Intended to foster community learning and celebrate the work of the industry’s rising stars, ArtStation’s Challenges aren’t like other CG contests. Here’s how they differ – and why we turned to noted industrial designer Ivan Šanti? to create the iconic designs for the awards
If you’ve been following ArtStation’s new community challenges, you may have noticed that they aren’t ordinary CG challenges. The first challenge attracted over 3,300 entries, with some artists putting in hundreds of hours into the challenge. And rather than gaining a simple badge to add to user profiles, each of the winners will receive a complete virtual trophy, designed with meticulous attention to detail by industrial designer Ivan Šanti?.
And so with the closing of the first challenge, The Journey, we felt it was a good time to look at how the awards came about, why they’re much more than just a simple ‘Editor’s Choice’ – and most of all, how Ivan came up with his amazing designs.
More than just a badge for your user profile
“For a long time, people have been asking us for some kind of award for the Picks section of the site,” says ArtStation founder Leonard Teo. “Lots of artists really wanted some kind of badge they could use in their profile to say that their work had been featured there.”
But while many other CG websites do offer such badges, Leonard felt that is wasn’t appropriate for ArtStation.
“We realized that we couldn’t make Picks an award, because it just wouldn’t be fair,” he says. “ArtStation is a social network, so the more followers you have, the more people are likely to like your art, the higher you will trend on the site, and the more likely you are to be picked. We made a conscious decision to not make Picks an award.”
“An award has to have meaning. There has to be a proper call for entries, a proper judging panel and process. To win an award, you have to have earned it in a fair competition.”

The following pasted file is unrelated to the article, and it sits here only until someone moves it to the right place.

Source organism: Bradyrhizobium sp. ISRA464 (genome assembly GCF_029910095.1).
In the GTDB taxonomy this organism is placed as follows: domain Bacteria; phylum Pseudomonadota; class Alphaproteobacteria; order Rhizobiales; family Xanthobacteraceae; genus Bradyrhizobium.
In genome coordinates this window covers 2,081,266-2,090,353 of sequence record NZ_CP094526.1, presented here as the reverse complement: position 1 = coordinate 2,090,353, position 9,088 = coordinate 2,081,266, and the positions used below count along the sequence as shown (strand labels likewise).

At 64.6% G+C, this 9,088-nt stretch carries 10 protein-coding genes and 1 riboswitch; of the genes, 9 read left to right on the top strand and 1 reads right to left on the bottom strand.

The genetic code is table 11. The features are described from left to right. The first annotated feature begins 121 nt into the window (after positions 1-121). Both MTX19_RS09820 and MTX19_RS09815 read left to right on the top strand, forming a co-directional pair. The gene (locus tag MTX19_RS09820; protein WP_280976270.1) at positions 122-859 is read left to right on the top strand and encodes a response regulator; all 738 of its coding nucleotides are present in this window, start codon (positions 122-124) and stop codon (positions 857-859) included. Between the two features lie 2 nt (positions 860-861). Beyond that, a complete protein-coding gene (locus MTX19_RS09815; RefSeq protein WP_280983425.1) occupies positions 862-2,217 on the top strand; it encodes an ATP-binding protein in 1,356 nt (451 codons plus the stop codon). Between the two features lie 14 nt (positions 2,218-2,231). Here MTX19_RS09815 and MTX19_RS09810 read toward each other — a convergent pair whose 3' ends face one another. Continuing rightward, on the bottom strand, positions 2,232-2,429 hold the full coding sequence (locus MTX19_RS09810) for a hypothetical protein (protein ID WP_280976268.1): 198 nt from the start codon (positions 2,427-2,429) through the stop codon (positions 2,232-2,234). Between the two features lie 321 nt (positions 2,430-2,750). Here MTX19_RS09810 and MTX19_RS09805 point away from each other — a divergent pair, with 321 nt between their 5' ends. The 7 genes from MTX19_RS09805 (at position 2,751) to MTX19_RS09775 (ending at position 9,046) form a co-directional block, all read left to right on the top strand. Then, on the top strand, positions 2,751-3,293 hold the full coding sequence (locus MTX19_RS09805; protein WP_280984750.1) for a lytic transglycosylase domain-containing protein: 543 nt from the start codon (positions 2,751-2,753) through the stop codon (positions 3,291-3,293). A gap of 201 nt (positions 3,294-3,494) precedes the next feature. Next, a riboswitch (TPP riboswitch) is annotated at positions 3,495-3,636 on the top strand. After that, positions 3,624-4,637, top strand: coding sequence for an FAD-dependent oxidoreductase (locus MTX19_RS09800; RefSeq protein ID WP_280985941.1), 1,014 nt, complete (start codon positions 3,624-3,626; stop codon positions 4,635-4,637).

Leonard Teo, Founder, ArtStation
A stepping stone to a job at a major studio
In March, ArtStation launched its Challenges. Intended to foster community-based learning, the submission process is entirely open: anyone can see anyone else’s work. Users can even livestream their works in progress on Twitch and ask for feedback.
“We wanted to make the community challenges as transparent as possible,” says Leonard. “We wanted a spirit of openness and learning. We intentionally did not offer the usual prizes like hardware and software. As soon as you do that, people’s attitude change: they don’t want to share their work in progress, and they don’t want to comment on anyone else’s, because they’re in competition. The rivalry gets out of control and the atmosphere isn’t friendly anymore. In our recent survey, we found that overwhelmingly artists agreed with us on this — the usual prizes of hardware and software were not the motivation for joining the challenge — learning, improving and being seen by the community were.”
“Every single recruiter we’ve talked to has said that when you win in an international competition, you’re much more likely to be hired and an award goes a long way in securing a work visa. An award has far more value than a piece of hardware or software prize that you probably already have, can buy, or don’t need.”
Leonard Teo, Founder, ArtStation
An entertainment design award with industrial design values
To reflect the value of winning a community challenge to an artist’s career, ArtStation wanted to create something more than a simple 2D graphic. “I wanted something that really looked like an award,” says Leonard. “I didn’t just want a little badge saying ‘Gold Award’. That’s why I brought Ivan in to design it.”
Straddling the boundary between industrial and entertainment design, Ivan Šanti?’s portfolio ranges from work for Croatian supercar manufacturer Rimac to organising the Connector 3D conference and running ZBrush Workshops.
“Whatever I design, I try to make a visual statement,” he says. “I do entertainment design in a more industrial design kind of way, and vice versa. Otherwise, everyone gets stuck in their own market sector, and there isn’t much room for innovation, because people only look at their colleagues’ work.”